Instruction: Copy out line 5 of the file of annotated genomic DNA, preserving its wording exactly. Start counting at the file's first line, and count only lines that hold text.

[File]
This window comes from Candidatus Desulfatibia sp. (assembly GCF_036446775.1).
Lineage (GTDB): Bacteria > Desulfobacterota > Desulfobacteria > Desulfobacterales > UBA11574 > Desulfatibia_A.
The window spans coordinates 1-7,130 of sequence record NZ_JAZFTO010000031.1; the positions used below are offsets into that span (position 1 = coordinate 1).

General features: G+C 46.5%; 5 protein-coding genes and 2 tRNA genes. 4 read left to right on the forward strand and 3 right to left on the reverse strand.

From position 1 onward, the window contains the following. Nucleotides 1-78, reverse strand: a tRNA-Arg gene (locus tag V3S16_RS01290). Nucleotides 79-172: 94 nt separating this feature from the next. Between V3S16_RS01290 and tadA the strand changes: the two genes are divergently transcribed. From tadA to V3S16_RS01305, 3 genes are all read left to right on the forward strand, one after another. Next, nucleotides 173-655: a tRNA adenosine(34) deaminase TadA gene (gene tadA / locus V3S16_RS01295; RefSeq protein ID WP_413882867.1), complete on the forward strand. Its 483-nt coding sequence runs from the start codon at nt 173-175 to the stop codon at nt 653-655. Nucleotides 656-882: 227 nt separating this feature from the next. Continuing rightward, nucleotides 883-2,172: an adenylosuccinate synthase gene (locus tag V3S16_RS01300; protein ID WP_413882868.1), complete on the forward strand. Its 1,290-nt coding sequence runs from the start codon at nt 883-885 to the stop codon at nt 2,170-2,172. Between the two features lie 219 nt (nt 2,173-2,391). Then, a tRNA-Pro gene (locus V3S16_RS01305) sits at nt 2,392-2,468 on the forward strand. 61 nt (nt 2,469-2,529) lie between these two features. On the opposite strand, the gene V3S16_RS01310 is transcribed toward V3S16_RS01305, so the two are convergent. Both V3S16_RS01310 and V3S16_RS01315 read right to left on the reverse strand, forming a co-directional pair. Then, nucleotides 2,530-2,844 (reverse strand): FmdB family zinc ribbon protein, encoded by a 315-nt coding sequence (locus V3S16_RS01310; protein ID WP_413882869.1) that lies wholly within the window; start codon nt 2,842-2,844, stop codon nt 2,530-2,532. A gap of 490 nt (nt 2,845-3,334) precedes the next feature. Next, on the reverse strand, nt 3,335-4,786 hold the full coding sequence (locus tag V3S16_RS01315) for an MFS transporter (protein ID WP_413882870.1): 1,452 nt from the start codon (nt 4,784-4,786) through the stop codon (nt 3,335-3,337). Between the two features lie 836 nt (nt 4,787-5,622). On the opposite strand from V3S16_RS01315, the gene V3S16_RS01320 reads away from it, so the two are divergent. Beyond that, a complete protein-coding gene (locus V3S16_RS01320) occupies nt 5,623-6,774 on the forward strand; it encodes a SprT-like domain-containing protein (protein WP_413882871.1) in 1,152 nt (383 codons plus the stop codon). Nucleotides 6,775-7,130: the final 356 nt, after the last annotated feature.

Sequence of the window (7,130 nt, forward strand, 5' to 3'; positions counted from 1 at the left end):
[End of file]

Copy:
From position 1 onward, the window contains the following. Nucleotides 1-78, reverse strand: a tRNA-Arg gene (locus tag V3S16_RS01290). Nucleotides 79-172: 94 nt separating this feature from the next. Between V3S16_RS01290 and tadA the strand changes: the two genes are divergently transcribed. From tadA to V3S16_RS01305, 3 genes are all read left to right on the forward strand, one after another. Next, nucleotides 173-655: a tRNA adenosine(34) deaminase TadA gene (gene tadA / locus V3S16_RS01295; RefSeq protein ID WP_413882867.1), complete on the forward strand. Its 483-nt coding sequence runs from the start codon at nt 173-175 to the stop codon at nt 653-655. Nucleotides 656-882: 227 nt separating this feature from the next. Continuing rightward, nucleotides 883-2,172: an adenylosuccinate synthase gene (locus tag V3S16_RS01300; protein ID WP_413882868.1), complete on the forward strand. Its 1,290-nt coding sequence runs from the start codon at nt 883-885 to the stop codon at nt 2,170-2,172. Between the two features lie 219 nt (nt 2,173-2,391). Then, a tRNA-Pro gene (locus V3S16_RS01305) sits at nt 2,392-2,468 on the forward strand. 61 nt (nt 2,469-2,529) lie between these two features. On the opposite strand, the gene V3S16_RS01310 is transcribed toward V3S16_RS01305, so the two are convergent. Both V3S16_RS01310 and V3S16_RS01315 read right to left on the reverse strand, forming a co-directional pair. Then, nucleotides 2,530-2,844 (reverse strand): FmdB family zinc ribbon protein, encoded by a 315-nt coding sequence (locus V3S16_RS01310; protein ID WP_413882869.1) that lies wholly within the window; start codon nt 2,842-2,844, stop codon nt 2,530-2,532. A gap of 490 nt (nt 2,845-3,334) precedes the next feature. Next, on the reverse strand, nt 3,335-4,786 hold the full coding sequence (locus tag V3S16_RS01315) for an MFS transporter (protein ID WP_413882870.1): 1,452 nt from the start codon (nt 4,784-4,786) through the stop codon (nt 3,335-3,337). Between the two features lie 836 nt (nt 4,787-5,622). On the opposite strand from V3S16_RS01315, the gene V3S16_RS01320 reads away from it, so the two are divergent. Beyond that, a complete protein-coding gene (locus V3S16_RS01320) occupies nt 5,623-6,774 on the forward strand; it encodes a SprT-like domain-containing protein (protein WP_413882871.1) in 1,152 nt (383 codons plus the stop codon). Nucleotides 6,775-7,130: the final 356 nt, after the last annotated feature.